CrowdStrike CEO George Kurtz: Identity Can Be as Big as XDRKurtz Says Close to 80% of Cyberattacks Leverage Identity
CrowdStrike CEO George Kurtz says the size of the untapped opportunity around identity protection mirrors where the endpoint detection and response market was many years ago.
The Austin, Texas-based security company entered the identity market through its 2020 acquisition of Preempt Security and saw over the last quarter a doubling of the number of customers subscribing to its identity protection module, Kurtz says. CrowdStrike's ability to derive context from the endpoint, identity and workload in real-time helps the company detect and stop identity-based attacks (see: CrowdStrike's Michael Sentonas on Identity, Cloud and XDR).
"With close to 80% of cyberattacks leveraging identity-based tactics to compromise legitimate credentials and using techniques like lateral movement to quickly evade detection, identity protection is core to stopping breaches," Kurtz told investors during an earnings conference call Tuesday.
Customers have told Kurtz that CrowdStrike's new identity module provides a high level of visibility into their Active Directory and Azure Active Directory infrastructure, allowing weaknesses to be identified earlier. CrowdStrike's identity practice focuses on endpoints, servers and directory structures and doesn't compete against pure play identity vendors that focus on access or brokering, such as Okta or Ping.
The single, lightweight agent architecture of CrowdStrike's identity protection module means it can be easily activated at scale during trials by prospects, which Kurtz says helps in quickly converting them into paying customers. The identity module appeals both to existing customers who are open to spending more money with CrowdStrike and to clients who haven't worked with CrowdStrike before, for whom it often serves as an entry point (see: Israeli Security Companies CrowdStrike Could Buy for $2B).
"Our identity module has been a real game-changer for customers," Kurtz says. "I think it can be as big as XDR, and it's going to be a core module going forward."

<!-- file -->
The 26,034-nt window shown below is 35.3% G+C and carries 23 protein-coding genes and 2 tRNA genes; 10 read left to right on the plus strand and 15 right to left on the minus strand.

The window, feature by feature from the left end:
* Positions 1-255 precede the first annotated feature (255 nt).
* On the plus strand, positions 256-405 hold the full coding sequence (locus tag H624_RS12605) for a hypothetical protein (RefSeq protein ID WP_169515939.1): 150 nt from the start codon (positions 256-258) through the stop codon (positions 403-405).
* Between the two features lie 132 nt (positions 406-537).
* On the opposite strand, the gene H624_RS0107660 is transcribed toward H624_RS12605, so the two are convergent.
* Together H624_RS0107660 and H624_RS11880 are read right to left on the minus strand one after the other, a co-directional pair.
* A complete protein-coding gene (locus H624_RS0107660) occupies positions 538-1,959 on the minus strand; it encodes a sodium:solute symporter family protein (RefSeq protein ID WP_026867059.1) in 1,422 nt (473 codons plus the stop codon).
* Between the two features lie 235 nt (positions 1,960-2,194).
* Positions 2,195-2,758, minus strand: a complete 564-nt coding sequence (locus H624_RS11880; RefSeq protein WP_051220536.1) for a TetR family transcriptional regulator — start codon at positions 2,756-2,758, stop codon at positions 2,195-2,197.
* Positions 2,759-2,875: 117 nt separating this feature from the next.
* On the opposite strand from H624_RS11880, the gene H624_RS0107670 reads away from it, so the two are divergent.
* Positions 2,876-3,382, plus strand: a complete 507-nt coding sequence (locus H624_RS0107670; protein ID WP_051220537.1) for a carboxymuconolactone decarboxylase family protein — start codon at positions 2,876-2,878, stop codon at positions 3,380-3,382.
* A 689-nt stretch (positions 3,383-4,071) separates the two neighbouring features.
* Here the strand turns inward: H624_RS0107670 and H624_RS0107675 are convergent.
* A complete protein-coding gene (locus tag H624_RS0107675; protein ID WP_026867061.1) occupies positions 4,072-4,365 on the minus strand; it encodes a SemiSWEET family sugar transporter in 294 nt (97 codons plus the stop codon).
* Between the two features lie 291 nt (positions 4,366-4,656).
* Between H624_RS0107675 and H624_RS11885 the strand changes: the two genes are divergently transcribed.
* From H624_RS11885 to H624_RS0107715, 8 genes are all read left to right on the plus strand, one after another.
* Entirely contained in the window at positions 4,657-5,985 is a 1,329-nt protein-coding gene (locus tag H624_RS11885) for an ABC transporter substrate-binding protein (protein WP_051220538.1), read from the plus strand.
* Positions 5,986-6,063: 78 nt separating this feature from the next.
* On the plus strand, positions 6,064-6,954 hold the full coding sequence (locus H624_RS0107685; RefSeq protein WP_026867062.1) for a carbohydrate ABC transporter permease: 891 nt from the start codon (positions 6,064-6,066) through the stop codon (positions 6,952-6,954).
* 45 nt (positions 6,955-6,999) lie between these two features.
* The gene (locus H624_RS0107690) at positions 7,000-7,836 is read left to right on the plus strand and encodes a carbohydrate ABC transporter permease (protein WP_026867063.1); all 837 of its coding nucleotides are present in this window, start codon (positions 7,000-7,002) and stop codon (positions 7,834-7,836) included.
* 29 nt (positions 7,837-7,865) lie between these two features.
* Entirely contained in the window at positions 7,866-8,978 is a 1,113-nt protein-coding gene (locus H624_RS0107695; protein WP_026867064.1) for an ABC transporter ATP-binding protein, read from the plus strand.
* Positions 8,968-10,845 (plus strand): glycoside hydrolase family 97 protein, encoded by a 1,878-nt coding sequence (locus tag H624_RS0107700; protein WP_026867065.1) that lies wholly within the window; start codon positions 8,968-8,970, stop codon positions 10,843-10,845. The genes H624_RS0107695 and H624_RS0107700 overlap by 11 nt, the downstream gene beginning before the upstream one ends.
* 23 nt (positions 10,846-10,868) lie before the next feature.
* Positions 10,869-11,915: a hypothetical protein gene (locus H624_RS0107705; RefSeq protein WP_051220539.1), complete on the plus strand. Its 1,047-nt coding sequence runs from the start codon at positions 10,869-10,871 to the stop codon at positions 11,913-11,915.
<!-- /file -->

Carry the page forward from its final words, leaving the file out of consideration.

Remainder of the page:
Capitalizing on the Cloud
CrowdStrike's public cloud business now delivers $174 million of annual recurring revenue following a record quarter and is focused on the company's recently launched cloud-native application protection platform. Kurtz says the company stands apart from the pack by offering both agent-based and agentless protection in a single user interface while providing a shared data back end and threat graph.
"The combination of agent-based and agentless capabilities in the cloud enables complete runtime protection while agentless-only solutions can only offer partial visibility," Kurtz says.
CrowdStrike is a small but growing player when it comes to cloud workload protection, notching 4.6% market share in 2021, up from just 3.1% a year earlier, according to IDC. CrowdStrike's cloud workload protection business has surpassed Broadcom and Cisco's in size but lags incumbents Trend Micro, Trellix, Sophos, Palo Alto Networks and Check Point as well as startup Lacework, IDC found.
Kurtz says many of the pure play cloud security vendors take the easy way out by providing just agentless protection since that doesn't require much more than building workflows and plugging into APIs. But only the combination of agent-based and agentless protection provides complete visibility across the cloud and hybrid data center, according to Kurtz.
Many competing cloud security offerings focus only on policy misconfigurations and can't actually detect if a customer is under attack, Kurtz says. In contrast, CrowdStrike has applied its threat intelligence expertise and indicator of attack knowledge from the endpoint to determine where in a customer's cloud environment a cyberattack might be possible, according to Kurtz.
"Everyone's in the early innings in the cloud journey, which is exciting because it's a greenfield opportunity," Kurtz says. "We feel like we've got great products and the right go-to-market motion around it."
Sales Surge, Profitability Improves
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CrowdStrike's revenue of $535.2 million in the quarter ended July 31 bested Seeking Alpha's sales estimate of $516.4 million. Meanwhile, the company's non-GAAP earnings of $0.36 per share was higher than Seeking Alpha's non-GAAP estimate of $0.27 per share.
The company's stock is down $1.10 - 0.57% - to $192.20 per share in after-hours trading. Earnings were announced after the market closed Tuesday. CrowdStrike's sales in the Americas grew by 53%, while the company's international sales increased by 73%, says Chief Financial Officer Burt Podbere.
For the quarter ending Oct. 31, CrowdStrike expects non-GAAP net income of $73 million to $78 million, or $0.30 to $0.32 per share, on revenue of between $569.1 million and $575.9 million. Analysts had been expecting non-GAAP net income of $0.28 per share on sales of $569.8 million, according to Seeking Alpha.